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Thomas’ Farm, Hopetown, Diamond Fields, Northern Cape.
On November 21 1899, Lord Methuen’s Kimberley Relief Column left Orange River Station with 8500 troops. When they reached Witputs (Witteputs) they discovered that 2000 Boers under General Prinsloo blocking their passage at Belmont. Methuen ordered his intelligence officer, Lieutenant-Colonel Verner, to survey Belmont Hill and map the Boer positions. Boer marksmen forced Verner to take cover on a hill from which he sketched Gun Hill and Table Mountain. However, he underestimated the distance to the Boer positions.
On November 22, the Royal Engineers and mounted troops occupied the area, being joined by Methuen, Verner and other senior officers. When mounted troops and the Royal Engineers approached the waterhole near Thomas’ Farm, Boer artillery opened fire from Gun Hill. Returning fire from Verner’s Hill, the British artillery duelled with the Boer gunners until after dark. That afternoon the British infantry left Witput and, marching up to Verner’s Hill, received their dinner and a tot of rum. Methuen planned to surprise the Boers with a dawn attack. While his infantry and artillery assaulted the Boer positions, his cavalry would encircle the hills, cut off the Boer retreat and capture their lagers.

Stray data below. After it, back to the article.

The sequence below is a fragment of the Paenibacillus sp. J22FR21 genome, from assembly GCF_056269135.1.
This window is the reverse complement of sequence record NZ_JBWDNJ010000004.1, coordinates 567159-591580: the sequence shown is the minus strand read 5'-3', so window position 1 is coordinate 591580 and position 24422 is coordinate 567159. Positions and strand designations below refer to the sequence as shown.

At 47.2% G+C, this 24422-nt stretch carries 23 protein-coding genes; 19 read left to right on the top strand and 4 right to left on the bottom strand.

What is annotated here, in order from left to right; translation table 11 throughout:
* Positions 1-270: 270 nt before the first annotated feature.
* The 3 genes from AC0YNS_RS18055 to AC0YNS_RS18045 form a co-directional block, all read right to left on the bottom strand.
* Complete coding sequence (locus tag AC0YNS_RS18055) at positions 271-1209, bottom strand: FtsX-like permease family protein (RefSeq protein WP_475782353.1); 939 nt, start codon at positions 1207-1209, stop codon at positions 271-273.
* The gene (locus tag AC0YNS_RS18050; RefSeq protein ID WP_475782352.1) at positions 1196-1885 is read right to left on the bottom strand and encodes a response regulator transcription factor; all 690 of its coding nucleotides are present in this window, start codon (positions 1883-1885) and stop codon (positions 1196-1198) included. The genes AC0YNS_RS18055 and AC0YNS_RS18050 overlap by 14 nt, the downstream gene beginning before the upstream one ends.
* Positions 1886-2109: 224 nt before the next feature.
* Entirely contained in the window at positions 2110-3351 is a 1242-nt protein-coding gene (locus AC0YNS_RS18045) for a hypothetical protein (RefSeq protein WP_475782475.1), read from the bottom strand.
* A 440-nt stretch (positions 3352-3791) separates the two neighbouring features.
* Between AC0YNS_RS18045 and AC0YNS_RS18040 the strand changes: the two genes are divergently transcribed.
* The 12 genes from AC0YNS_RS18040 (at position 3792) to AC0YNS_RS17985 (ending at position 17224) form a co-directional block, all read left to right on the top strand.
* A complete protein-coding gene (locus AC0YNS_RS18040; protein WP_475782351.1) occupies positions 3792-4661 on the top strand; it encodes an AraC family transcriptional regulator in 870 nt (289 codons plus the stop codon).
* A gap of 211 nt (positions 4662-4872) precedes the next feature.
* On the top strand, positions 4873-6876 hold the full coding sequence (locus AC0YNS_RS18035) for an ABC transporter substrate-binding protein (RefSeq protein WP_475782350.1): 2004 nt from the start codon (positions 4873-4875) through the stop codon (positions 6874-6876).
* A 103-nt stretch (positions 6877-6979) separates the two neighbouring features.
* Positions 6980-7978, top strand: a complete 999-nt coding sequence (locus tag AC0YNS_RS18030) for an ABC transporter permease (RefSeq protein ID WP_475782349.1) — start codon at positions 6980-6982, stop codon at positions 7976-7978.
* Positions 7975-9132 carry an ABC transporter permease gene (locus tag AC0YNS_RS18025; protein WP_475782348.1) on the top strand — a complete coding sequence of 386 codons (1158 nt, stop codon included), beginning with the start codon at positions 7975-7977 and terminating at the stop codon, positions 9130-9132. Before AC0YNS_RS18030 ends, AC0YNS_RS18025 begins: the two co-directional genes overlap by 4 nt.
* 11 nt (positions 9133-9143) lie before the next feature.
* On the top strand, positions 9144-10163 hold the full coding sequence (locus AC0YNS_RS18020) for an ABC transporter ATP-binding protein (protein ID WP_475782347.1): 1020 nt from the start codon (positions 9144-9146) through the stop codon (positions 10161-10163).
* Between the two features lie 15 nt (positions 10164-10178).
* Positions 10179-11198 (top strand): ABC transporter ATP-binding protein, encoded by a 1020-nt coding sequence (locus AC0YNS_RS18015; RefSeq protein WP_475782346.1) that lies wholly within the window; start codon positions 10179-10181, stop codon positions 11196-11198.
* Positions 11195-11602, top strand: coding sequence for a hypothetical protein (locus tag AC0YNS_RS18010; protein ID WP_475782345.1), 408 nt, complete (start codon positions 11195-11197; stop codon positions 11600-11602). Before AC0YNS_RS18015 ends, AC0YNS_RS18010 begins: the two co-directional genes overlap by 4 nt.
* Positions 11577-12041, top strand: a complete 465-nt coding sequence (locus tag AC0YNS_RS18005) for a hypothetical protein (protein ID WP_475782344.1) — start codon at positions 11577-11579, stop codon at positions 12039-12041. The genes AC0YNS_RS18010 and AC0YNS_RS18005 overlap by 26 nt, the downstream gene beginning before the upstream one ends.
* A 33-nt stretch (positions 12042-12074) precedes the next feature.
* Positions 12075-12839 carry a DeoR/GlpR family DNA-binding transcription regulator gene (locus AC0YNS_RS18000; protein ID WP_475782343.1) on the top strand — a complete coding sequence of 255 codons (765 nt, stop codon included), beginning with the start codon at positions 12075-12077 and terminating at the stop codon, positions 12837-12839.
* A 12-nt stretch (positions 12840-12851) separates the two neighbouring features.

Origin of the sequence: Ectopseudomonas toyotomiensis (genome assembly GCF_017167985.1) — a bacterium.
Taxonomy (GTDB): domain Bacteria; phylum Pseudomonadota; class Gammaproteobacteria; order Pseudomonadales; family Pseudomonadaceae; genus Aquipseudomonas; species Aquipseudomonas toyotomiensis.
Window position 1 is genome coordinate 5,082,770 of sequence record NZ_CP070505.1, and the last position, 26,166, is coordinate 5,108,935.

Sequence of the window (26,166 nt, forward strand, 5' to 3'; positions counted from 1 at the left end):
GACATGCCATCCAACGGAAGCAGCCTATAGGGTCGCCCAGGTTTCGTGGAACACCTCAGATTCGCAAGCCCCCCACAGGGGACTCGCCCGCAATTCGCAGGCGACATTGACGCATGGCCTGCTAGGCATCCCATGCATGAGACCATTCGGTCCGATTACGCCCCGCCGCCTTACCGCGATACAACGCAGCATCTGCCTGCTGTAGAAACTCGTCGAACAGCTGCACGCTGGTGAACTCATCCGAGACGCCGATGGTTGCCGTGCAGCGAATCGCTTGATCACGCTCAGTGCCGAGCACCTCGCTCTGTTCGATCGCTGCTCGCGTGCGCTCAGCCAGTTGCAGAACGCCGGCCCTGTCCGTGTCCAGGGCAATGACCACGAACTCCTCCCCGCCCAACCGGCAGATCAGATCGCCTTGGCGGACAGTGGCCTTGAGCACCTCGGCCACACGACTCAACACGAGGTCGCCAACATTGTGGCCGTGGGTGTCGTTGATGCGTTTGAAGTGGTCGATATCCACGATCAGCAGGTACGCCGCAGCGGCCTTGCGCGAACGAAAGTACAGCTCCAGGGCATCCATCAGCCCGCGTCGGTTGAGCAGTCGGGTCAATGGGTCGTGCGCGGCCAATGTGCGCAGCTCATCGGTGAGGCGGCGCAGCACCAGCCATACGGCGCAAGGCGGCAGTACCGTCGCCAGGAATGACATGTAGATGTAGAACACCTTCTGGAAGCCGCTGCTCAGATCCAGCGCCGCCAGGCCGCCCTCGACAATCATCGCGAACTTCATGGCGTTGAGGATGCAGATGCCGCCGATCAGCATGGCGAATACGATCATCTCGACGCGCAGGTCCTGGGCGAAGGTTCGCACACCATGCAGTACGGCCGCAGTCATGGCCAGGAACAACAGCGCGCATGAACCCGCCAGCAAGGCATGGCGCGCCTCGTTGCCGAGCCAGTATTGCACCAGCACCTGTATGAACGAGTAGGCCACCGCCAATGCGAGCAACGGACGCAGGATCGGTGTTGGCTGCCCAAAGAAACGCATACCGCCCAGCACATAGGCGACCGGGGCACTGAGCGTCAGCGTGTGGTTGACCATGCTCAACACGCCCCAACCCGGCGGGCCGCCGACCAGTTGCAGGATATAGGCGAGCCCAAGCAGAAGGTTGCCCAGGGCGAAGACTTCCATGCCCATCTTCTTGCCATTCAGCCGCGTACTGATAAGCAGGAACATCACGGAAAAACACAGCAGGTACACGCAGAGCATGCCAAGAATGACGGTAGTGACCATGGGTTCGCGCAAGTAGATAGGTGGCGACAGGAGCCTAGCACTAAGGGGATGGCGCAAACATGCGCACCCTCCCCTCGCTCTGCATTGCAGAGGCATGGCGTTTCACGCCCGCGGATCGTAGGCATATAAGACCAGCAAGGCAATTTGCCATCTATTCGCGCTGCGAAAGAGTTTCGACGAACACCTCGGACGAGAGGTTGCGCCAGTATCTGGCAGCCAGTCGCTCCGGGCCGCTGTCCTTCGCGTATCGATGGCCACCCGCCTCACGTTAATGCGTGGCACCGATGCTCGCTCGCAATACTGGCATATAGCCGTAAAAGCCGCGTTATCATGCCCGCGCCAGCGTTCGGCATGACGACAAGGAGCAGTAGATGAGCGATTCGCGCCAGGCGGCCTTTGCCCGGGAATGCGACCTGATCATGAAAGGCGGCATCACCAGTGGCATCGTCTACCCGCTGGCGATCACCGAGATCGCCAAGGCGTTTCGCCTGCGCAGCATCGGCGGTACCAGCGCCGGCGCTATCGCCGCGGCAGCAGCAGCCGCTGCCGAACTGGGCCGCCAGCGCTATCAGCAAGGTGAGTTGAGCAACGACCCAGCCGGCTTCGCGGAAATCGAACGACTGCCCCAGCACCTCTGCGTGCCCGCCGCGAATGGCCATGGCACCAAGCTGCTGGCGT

On November 23, at 02h00 the British force left Verner’s Hill and attacked at dawn, but Verner’s inaccurate map caused confusion in the deployment of troops during the battle. Although they captured the hill, Methuen’s force lost 75 killed and 220 wounded, while Boer losses were minimal. Returning to their camp at Verner’s Hill, the British buried their dead and, opening champagne, some of the officers toasted their victory. The following day Methuen’s column left for Graspan to fight their next battle on the road to Kimberley. Attractions include:
• Guards Brigade Monument, where 38 officers and men, killed in action, were buried alongside the camp.
• Verner’s Hill, with an information panel showing the route of the British night march to attack the Boer positions.
• The main reason for the British camp – i.e. open waterholes with crystal-clear water fed by underground channels sufficient for 10000 men and horses.
• 18th Century homestead used as a British military hospital during the battle and now a bed and breakfast.
• Cemetery and information panel where 27 British soldiers, either killed in action or who later died of their wounds, lay buried.
• A “cave” dug into the hill behind the homestead by the farm’s first owner for use as a cooler. During the war, medicines were kept there. Now a mini museum.
• Larger than life artwork, painted on a wall 10-m long and 3.5-m high, that takes you back 100 years.
• Walking trails to see Bushman (Bushmen, San) engravings, stone tools, indigenous game, and ironstone boulders on which the British troops scratched names and dates, defensive stone walls constructed by British troops and mass graves.
Hopetown is on the N12 where it crosses the Orange (Gariep) River northeast of Britstown, which is at the intersection of the N12 with the N10. Belmont and Thomas’ Farm are on the N12 30-km north-east of Hopetown. Thomas’ Bed and Breakfast is on the left. BGThomas
Contct: Lieb or Ella Liebenberg
Box 330 Hopetown 8750
+27 (53192) ask for Belmont 2311
+27 (82) 749 6685 cell
2900/2%Last update: 2014-05-11 23:15
Author: Alan McIver
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